Kasia - I like these questions because they don't suggest fixing your situation, but show, as you said, a willingness to support, even though someone doesn't necessarily know how to do it.


Laura - Yes, exactly. These questions are not overbearing, they provide space and a choice. They are not the hopeless advice that is usually given, such as 'Go for a run' or 'Smile'.


Kasia - What should be absolutely forbidden to say to young women whose partners have died?


Laura - 'You'll find someone else.' This question raises a thousand thoughts and questions that the person who said this is not aware of. It reminds me that he is not here and that I won’t be with him. It also shows that I have to look for someone else, establish a relationship from the beginning and that I can be with someone else. And I didn't want to find anyone, I wanted him to be here.


'He wished you had been happy'. I thought then: 'No, he didn’t. How do you know what he would have liked? He is not here and we cannot ask him’. This question immediately made me think that I would like to ask him about it, but I cannot.


'He is well in heaven now.' My answer: 'Well, he is not because I'm not there. If I were there, he would be happy, but he's not because we're apart. And even if he is happy there, so what if I am not?' But then the thought that he was in a happy place began to be very important to me. It appeared frequently in my prayers and in my understanding of life and death.


So the questions I mentioned are the forbidden ones. They did not mean anything wrong, but they make thoughts go the wrong way.


Kasia - You recently told me that when you wanted to join a widow support group, you asked the facilitator if you qualify, because you are not a widow. The word ‘widow’ describes a woman whose husband died. In Polish we do not have a name that you can identify with after your partner's death. I wonder if the lack of nomenclature and the lack of socio-cultural permission to be a widow touched you in any way?


Laura - I remember that when I was on this retreat for widows, I envied every girl that was a widow. They suffered so much because they were widows, and I wanted so much to be called a widow. I would love to be a wife, but in the situation in which I was, widowhood was associated with the privilege of getting married and being a wife. Later it stopped bothering me because K.’s family had to deal with a huge amount of paperwork after death, and luckily I didn't have to participate in it.


Bearing in mind that I did not become a widow, I associate it with a privilege. I was neither a widow nor a wife. When I say that my boyfriend died, people say: 'I'm sorry, I would never have known'. And when a husband dies it's like, 'Oh, that's terrible' and people seem to care more. This was quite difficult for me, although I still called myself a widow and I felt like a wife.


Kasia - On your Instagram account in one of your posts you mentioned an extremely important and rarely discussed topic: sex and new relationships in the grief context. You gave me permission to bring this up today. What are your reflections around this topic and the story behind your post?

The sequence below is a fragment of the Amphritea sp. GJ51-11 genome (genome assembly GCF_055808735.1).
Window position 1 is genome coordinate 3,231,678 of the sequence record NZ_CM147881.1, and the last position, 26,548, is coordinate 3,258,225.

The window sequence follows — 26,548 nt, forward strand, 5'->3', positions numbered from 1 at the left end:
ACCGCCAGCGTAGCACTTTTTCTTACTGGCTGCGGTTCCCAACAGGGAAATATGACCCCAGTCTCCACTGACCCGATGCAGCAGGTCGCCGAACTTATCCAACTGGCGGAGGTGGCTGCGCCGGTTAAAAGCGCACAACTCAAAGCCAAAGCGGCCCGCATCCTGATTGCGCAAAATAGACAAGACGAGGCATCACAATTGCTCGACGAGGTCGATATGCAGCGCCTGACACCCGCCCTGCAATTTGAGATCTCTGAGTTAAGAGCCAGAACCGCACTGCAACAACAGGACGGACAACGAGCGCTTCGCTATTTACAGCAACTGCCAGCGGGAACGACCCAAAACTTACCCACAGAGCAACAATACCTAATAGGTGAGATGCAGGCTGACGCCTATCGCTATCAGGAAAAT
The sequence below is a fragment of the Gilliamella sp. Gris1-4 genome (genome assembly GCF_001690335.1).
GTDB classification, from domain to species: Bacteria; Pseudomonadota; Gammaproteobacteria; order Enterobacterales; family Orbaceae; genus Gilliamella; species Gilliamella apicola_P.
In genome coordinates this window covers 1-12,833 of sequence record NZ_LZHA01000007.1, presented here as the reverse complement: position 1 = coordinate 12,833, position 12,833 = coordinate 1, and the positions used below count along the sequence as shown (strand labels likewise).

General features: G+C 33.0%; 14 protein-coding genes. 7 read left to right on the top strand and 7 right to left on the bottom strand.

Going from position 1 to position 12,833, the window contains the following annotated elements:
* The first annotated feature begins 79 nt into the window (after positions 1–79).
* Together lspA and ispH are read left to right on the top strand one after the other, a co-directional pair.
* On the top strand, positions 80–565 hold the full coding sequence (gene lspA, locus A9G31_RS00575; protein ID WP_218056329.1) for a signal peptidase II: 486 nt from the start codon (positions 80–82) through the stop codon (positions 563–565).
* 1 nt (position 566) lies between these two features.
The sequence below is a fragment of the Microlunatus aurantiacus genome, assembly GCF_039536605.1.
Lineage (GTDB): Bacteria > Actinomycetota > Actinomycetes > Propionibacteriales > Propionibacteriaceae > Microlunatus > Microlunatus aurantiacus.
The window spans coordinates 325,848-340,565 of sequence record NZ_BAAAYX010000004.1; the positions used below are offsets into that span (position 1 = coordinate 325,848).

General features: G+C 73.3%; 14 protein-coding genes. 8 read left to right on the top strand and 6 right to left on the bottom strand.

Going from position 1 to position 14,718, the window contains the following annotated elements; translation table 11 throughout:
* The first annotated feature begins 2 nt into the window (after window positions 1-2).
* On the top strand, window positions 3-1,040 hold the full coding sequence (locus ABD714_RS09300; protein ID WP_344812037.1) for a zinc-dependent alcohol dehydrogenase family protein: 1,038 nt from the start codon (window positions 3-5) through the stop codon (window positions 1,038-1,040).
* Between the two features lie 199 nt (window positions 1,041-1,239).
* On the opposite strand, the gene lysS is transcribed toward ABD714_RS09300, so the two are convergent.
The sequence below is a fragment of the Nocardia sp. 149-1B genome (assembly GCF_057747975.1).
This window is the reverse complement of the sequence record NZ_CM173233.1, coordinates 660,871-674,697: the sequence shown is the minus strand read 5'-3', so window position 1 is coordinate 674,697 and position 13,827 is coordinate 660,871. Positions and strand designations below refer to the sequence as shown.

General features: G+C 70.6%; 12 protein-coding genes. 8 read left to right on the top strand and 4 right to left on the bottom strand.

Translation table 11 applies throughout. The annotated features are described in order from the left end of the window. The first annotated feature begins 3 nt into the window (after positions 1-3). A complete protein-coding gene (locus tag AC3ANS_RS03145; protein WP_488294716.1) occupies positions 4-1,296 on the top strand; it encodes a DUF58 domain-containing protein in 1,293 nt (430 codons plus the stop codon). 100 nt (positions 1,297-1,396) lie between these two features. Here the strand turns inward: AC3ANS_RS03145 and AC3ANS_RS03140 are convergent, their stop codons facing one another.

Laura - I was lucky that the process of opening up to other men was very slow and totally in line with my inner me. Immediately after K.'s death, my libido was very high. I needed closeness, hugs and physicality so badly, and I had many sexual fantasies with him. I really wanted to go to bed with someone because of the high sexual tension, but it was totally blocked by my head.


At first, I made a decision that I wouldn't sleep with anyone ever. I would be faithful to my fiancé to the end, and I would never be with anyone again. But there came a moment when it started to get warm and sunny and the sunny weather somehow always opens us to others. I had a friend who knew about K. and was very supportive. Somehow it happened that I started spending a lot of time with him, and after a while I felt a kind of tension. He was my friend, so generally it was not a good feeling, but I remember thinking to myself that it would be nice if I hug him like more than a friend. I wrote to him about it and it happened. I hugged him. He knew exactly what situation I was in, that I didn't want to have sex with him and that I wasn't ready.


The first time I was physically intimate with someone was difficult for me. I wasn't necessarily kind towards this man. The next time I had sex with someone, I had thoughts that I was cheating on K. The second thought was: 'Hey, but he's not here. If he had been here, I wouldn't have to do it.' Then I felt angry with him that he was not there. It was very difficult for me to deal with. When someone was touching me, I thought that K. should be touching me, not that person, which immediately caused some kind of barrier and inability to be close with someone else. Each intimate touch caused a huge flow of thoughts related to K.


Kasia - I can only guess that there were probably some comparisons as well.


Laura - Of course. The more similarities, the more I liked someone. But I think it's natural that we like similar character traits.


In my early relationships with guys, it felt like I was going through a sexual initiation. With the first guy, we only kissed. When it got too close, I stiffened and I couldn't go any further. But my first two partners knew about my situation. They knew it was my first time, that I wanted it very much but I was afraid and I could cry or scream. They helped me get through it together, even though it was hard, but that's what I needed.


I was able to have sex for the first time with someone else one year and a half after K.’s death. It also happened with a friend who I knew and who himself was grieving his mother's death. We had a shared starting point. I received a lot of support from him even though I cried after we had sex. And it helped me to open up a lot. Later it got better.


There are moments when closeness to others brings me closer to K.'s presence and increases my longing for his touch, which I will never feel again. But I had to learn so many things, so I learned that too. Now, at this stage of grieving, I would like to try to start a new relationship, but it is difficult for me, although four years have passed since his death.


Kasia - Thank you for sharing such an intimate experience with me.


Laura - I told you about my experience because that's how I dealt with it and I have the impression that it was the best option for me.


Kasia - I am glad that you had the opportunity to experience and learn about this in your own way, without forcing yourself to do anything or doing anything against yourself. I see curiosity and tenderness in you about how you have been experiencing K.'s death.


Laura - K. taught me this. He was very tender and didn't criticise anything I did. Sometimes unnecessarily, but as I remember it now, it's easier for me to be kind and tender to myself.


Translated from Polish by Kasia Borowczak

Proofreading by Laura Westwick

 

Laura Kwiecień runs Instagram accounts @nie.spie.wiec.jestem, where she shares and talks about her grief experience.